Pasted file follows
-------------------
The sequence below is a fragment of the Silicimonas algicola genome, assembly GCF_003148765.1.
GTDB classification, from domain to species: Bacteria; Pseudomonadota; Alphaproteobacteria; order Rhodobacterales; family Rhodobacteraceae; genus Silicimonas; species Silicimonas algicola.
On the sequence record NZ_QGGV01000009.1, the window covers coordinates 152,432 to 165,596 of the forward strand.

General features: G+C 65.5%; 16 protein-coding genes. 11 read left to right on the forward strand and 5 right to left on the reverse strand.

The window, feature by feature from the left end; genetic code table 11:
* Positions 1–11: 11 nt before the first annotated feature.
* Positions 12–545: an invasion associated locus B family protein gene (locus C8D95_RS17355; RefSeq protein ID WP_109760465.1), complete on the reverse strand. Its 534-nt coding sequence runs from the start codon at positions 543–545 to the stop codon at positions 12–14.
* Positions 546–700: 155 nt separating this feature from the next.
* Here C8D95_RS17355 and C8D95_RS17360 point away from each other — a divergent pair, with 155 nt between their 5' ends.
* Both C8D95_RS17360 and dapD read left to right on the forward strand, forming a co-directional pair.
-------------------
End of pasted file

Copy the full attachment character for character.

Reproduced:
The sequence below is a fragment of the Silicimonas algicola genome, assembly GCF_003148765.1.
GTDB classification, from domain to species: Bacteria; Pseudomonadota; Alphaproteobacteria; order Rhodobacterales; family Rhodobacteraceae; genus Silicimonas; species Silicimonas algicola.
On the sequence record NZ_QGGV01000009.1, the window covers coordinates 152,432 to 165,596 of the forward strand.

General features: G+C 65.5%; 16 protein-coding genes. 11 read left to right on the forward strand and 5 right to left on the reverse strand.

The window, feature by feature from the left end; genetic code table 11:
* Positions 1–11: 11 nt before the first annotated feature.
* Positions 12–545: an invasion associated locus B family protein gene (locus C8D95_RS17355; RefSeq protein ID WP_109760465.1), complete on the reverse strand. Its 534-nt coding sequence runs from the start codon at positions 543–545 to the stop codon at positions 12–14.
* Positions 546–700: 155 nt separating this feature from the next.
* Here C8D95_RS17355 and C8D95_RS17360 point away from each other — a divergent pair, with 155 nt between their 5' ends.
* Both C8D95_RS17360 and dapD read left to right on the forward strand, forming a co-directional pair.